When this magazine profile of Andrei Gromyko (1909 – 1989) appeared on the newsstands in 1946, the man was already a mainstay in the State Department Rolodex. Anyone who came of age during the Cold War (1947 - 1991) will certainly recognize his name, because as Foreign Minister for the Soviet Union (for 28 years), Gromyko was without a doubt one of the architects of the Cold War.
The attached article outlines Gromyko's career highlights up to the Summer of 1946 when he was posted as the first Soviet Ambassador to the newly established United Nations.
No sooner had the curtain descended on the tragedy that was World War II when the Allied nations found themselves having to put together a coalition of nations that would be willing to contain Soviet expansion throughout Europe. A COLLIER'S journalist wandered among the rubble of West Germany and found that a great number of draft-age men simply replied "nein" when asked if they would be willing to fight alongside the Americans, French and British. One of the wiser observers opined:
"Remember that Germany is a convalescent country...These people have lost two world wars in a generation. The last one cost them nearly 3,000,000 dead and another 1,000,000 or so still missing, to say nothing of some 4,000,000 wounded. They just don't want to take a chance of being on the losing side again."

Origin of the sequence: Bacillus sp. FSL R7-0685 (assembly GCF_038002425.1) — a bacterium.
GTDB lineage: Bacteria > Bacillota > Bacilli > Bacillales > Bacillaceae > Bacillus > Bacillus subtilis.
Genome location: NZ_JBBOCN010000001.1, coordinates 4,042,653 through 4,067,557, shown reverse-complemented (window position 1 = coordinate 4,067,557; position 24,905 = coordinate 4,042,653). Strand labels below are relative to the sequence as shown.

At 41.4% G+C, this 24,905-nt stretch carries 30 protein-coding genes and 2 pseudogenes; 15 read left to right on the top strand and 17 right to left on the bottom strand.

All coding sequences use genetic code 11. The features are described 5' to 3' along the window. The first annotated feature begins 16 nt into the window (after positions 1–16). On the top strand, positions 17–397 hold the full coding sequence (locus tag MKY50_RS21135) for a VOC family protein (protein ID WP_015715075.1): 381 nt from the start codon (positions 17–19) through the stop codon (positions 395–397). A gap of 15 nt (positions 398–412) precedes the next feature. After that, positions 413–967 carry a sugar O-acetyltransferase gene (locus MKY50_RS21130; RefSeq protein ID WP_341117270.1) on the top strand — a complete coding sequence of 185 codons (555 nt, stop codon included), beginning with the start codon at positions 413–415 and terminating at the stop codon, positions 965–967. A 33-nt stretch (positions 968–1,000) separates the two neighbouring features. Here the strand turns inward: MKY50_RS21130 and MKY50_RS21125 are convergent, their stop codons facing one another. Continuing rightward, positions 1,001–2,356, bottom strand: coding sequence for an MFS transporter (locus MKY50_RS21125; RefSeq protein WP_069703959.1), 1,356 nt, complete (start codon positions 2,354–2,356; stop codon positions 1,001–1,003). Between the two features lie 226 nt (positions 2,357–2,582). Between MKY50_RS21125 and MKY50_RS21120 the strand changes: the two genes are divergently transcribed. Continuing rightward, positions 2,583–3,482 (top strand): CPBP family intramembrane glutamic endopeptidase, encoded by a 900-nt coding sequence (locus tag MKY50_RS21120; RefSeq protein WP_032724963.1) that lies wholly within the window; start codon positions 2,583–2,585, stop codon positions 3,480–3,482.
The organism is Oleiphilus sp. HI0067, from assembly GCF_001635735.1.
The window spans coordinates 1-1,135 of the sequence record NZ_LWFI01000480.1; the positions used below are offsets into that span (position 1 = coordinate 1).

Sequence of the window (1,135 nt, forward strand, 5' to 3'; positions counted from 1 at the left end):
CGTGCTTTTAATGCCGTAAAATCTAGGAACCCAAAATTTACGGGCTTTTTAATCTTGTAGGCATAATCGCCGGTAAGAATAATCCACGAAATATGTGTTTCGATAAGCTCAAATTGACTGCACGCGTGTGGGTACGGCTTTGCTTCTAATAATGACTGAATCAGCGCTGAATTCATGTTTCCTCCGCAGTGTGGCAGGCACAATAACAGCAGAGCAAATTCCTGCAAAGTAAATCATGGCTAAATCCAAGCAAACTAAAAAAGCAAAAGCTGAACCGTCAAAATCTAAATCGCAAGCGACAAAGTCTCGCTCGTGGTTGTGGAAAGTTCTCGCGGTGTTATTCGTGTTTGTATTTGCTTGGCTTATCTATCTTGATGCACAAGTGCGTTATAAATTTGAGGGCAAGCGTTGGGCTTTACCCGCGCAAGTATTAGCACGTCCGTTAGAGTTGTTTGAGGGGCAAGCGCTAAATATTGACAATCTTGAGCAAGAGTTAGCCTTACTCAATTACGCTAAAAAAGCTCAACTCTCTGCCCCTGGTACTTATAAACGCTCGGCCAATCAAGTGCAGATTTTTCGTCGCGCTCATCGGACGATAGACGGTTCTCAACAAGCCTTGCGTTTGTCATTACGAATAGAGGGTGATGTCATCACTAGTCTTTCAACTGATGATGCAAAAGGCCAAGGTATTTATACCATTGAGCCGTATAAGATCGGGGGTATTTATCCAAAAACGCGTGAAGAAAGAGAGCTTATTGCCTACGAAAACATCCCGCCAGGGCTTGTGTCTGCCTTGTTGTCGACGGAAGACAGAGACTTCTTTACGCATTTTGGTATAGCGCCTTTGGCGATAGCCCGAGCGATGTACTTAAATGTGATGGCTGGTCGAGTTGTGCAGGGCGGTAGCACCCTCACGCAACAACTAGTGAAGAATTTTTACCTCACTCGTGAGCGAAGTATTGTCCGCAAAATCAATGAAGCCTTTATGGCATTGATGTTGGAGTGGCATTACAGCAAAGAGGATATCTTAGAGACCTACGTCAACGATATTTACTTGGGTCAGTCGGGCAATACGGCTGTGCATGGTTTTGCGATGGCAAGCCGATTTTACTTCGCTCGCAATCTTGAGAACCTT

The West Germans joined NATO in 1955.
Attached herein is an essay written during the mid-Fifties that briefly summarizes the primary global events spanning the end of World War II through 1955 which set the stage for that period in Twentieth Century history called the Cold War: the global containment of Soviet expansion.
Click here to read about espionage during the Cold War.
Attached is a printable page from an R.O.T.C. primer concerning American Military History outlined the events of 1948 that created the need for the North Atlantic Treaty Organization (N.A.T.O.).
"This pact, called the North Atlantic Treaty, united Great Britain, the United States, and ten western European nations in a common security system. Approved by the Senate in April 1949, the treaty provided for mutual assistance, including the use of armed force in the event of a Soviet attack upon one or more of the signatory powers."
While serving as FDR's Federal Reserve chairman between 1934 and 1948, Marriner Stoddard Eccles (1890 - 1977) put into play numerous policies that allowed the Federal Reserve to be sublimated to the interests of the Treasury; as a result, he is largely remembered as the patron saint of deficit spending. When he left that position during the Truman administration he went on the lecture circuit where he repeatedly condemned both the post-war economic policy as well as the Cold War policies of the State Department. The attached article summarizes a talk he gave at the University of Maryland in February of 1950.
Click here to read a Cold War editorial by Supreme Court Justice William O. Douglas.